Rest, over the counter pain medication and icing your piriformis muscle can help alleviate your pain if you don’t experience any of the more serious symptoms listed above. Make sure you see a doctor though if you start having severe pain or other symptoms as these can be signs of a more serious condition.

If you simply have tight hip flexors, your piriformis pain should go away after a few weeks of rest and taking it easy. However, if you keep experiencing pain when you sit or walk, even after taking time to rest and icing, you may want to see a doctor about your condition.

Many people experience piriformis pain at some point in their lives. If you’re experiencing mild pain and your symptoms are going away when you rest, there’s no reason to worry. Just remember to take it easy for a few weeks and try to get some rest.

If your pain continues or becomes more severe, however, or if you experience any of the symptoms listed above, you may want to see a medical professional. Often times a doctor can give you a shot of cortisone to alleviate your pain or give you tools to help stretch your hip flexors.

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There’s no cure for piriformis syndrome and continued long-term sitting, such as driving a bus or sitting at a desk all day long for years, is likely to make your pain worse.

As with any injury or medical condition, it’s best to consult your doctor about the symptoms you’re experiencing. This guide is simply giving you general information about what piriformis syndrome is and what some common treatments are.

Do You Suffer From Sciatica?

Your sciatic nerve is one of the biggest nerves in your body. It runs from your lower back, down both of your legs. Because it is so long, it is prone to becoming pinched at various points as it makes its way down your legs.

Many times, the irritation that causes the most pain is due to a bulging or herniated disk, which can cause the sciatic nerve to become inflamed.

Your nerves are very fragile. They can become inflamed or pinched when you strain or damage a muscle in the area. This pinching of your sciatic nerve, also known as sciatica, can cause severe pain that starts in your lower back and travels down to your legs.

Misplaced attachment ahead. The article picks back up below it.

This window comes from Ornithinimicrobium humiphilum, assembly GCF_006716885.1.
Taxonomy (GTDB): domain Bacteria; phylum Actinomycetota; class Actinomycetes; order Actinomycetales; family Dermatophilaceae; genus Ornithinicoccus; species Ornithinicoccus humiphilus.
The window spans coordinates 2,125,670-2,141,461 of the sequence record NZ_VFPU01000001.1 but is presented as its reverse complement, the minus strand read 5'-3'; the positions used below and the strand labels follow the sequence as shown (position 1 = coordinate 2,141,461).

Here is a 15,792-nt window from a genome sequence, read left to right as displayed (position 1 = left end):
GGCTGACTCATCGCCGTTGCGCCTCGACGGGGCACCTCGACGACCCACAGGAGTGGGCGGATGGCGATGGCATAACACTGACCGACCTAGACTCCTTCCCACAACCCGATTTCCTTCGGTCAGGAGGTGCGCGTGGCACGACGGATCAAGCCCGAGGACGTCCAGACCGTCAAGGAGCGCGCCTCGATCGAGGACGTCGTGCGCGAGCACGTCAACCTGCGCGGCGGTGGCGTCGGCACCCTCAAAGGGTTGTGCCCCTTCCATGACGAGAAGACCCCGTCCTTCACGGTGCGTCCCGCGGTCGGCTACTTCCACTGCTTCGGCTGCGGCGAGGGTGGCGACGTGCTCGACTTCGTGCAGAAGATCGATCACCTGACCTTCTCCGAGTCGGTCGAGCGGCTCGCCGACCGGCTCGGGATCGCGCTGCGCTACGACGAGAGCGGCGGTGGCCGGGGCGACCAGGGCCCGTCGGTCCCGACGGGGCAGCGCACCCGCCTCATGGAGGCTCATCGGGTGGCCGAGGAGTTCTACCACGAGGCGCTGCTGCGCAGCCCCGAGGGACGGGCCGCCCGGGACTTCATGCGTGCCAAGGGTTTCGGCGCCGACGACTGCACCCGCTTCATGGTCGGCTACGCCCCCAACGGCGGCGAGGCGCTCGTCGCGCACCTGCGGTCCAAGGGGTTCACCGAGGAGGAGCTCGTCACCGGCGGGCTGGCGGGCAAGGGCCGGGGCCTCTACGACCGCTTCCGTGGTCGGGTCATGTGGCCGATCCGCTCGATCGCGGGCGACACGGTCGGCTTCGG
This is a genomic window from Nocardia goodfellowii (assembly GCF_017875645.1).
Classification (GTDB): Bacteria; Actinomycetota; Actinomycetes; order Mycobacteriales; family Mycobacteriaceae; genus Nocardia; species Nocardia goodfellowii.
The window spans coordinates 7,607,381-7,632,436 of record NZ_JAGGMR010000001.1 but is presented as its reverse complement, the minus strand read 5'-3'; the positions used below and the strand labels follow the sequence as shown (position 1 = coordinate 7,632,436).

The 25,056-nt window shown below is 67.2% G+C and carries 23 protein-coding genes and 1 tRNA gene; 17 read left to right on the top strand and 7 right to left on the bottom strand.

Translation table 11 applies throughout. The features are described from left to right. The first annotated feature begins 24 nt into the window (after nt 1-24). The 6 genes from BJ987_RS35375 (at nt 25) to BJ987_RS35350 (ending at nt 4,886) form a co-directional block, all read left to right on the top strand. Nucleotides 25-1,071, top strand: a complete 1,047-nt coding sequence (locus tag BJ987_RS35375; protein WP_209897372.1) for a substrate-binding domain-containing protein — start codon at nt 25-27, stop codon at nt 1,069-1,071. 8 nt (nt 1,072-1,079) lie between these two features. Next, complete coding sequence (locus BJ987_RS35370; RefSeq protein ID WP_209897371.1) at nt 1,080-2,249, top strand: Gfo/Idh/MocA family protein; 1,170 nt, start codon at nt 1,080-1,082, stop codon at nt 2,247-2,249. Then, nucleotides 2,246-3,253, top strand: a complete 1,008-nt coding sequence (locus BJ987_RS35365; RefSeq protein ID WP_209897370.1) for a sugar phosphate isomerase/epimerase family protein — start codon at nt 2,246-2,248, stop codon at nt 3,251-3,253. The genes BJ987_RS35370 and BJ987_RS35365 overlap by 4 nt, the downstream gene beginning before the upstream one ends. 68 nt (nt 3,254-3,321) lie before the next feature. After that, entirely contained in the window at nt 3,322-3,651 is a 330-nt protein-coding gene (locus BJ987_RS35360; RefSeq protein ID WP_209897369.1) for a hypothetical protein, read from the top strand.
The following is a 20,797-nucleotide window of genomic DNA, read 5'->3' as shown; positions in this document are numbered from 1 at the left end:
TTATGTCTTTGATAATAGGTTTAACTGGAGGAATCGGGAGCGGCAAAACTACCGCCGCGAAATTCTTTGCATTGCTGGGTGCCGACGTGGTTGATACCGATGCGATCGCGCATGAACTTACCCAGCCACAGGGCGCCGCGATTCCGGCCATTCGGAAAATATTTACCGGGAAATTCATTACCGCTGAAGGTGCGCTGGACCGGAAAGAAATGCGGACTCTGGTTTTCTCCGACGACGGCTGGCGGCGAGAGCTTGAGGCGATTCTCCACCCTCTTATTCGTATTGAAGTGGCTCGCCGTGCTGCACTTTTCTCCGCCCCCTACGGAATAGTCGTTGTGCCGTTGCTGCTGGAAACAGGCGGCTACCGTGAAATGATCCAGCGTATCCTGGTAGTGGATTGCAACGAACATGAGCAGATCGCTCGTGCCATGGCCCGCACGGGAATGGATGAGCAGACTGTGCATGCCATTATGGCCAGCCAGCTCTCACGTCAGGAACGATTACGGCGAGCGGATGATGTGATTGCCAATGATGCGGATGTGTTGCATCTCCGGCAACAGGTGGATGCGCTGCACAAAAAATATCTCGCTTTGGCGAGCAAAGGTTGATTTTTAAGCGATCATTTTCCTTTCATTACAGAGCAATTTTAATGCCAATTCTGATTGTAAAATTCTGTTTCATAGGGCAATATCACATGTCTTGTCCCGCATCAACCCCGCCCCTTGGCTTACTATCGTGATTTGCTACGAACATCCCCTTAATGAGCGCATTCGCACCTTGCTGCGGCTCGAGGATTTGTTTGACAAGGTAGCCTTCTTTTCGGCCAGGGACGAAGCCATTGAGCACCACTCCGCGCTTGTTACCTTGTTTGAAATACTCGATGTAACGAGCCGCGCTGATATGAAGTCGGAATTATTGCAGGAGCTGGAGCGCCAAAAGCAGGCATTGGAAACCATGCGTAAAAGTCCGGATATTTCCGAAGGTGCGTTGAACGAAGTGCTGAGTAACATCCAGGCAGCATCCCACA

Another common cause of sciatica is a slipped disk. This occurs when one of the soft cushions between your spine pops out of place and jams into your sciatic nerve causing pain.

This pain is treated differently than piriformis syndrome. With sciatica, traction and anti-inflammatory medication is usually given to reduce swelling around the nerve. There are physical therapy treatments that can be used to stretch and strengthen your back and core muscles.

There is no cure for a herniated disk, but many people experience relief from their pain with these methods.

How long you will experience pain and how severe your pain is will vary depending on the individual and the treatment that is given. Many people suffer from long-term pain even after receiving treatment.

The next section will explain how to identify the symptoms of sciatica and how you can begin treating it using natural methods.

What Are The Symptoms Of Sciatica?

The biggest symptom of sciatica is radiating pain down the back of your leg and into your foot. This pain is often sharp or burning in nature and it only gets worse when you try to walk or put weight on your leg. Sciatica is often accompanied by numbness, tingling or weakness in the same leg.

Your condition can get better or worse depending on your position.

Sources & references used in this article:

Piriformis syndrome: a rational approach to management by PM Barton – Pain, 1991 – Elsevier

Prevalence of piriformis syndrome among the cases of low back/buttock pain with sciatica: A prospective study by US Singh, RK Meena, CAK Singh, AKJ Singh… – Journal of Medical …, 2013 – jmedsoc.org

Piriformis syndrome by JWT Byrd – Operative Techniques in Sports Medicine, 2005 – Elsevier

Piriformis syndrome by MR Foster – Orthopedics, 2002 – healio.com

Posttraumatic piriformis syndrome: diagnosis and results of operative treatment by ER Benson, SF Schutzer – JBJS, 1999 – journals.lww.com

Perisciatic injection of steroid for the treatment of sciatica due to piriformis syndrome by M Hanania, E Kitain – Regional anesthesia and pain medicine, 1998 – Elsevier

Botulinum toxin type B in piriformis syndrome by AM Lang – American journal of physical medicine & rehabilitation, 2004 – journals.lww.com

Piriformis syndrome, diagnosis and treatment by JS Kirschner, PM Foye, JL Cole – Muscle & nerve, 2009 – Wiley Online Library

BOTOX and physical therapy in the treatment of piriformis syndrome by LM Fishman, C Anderson, B Rosner – … of physical medicine & …, 2002 – journals.lww.com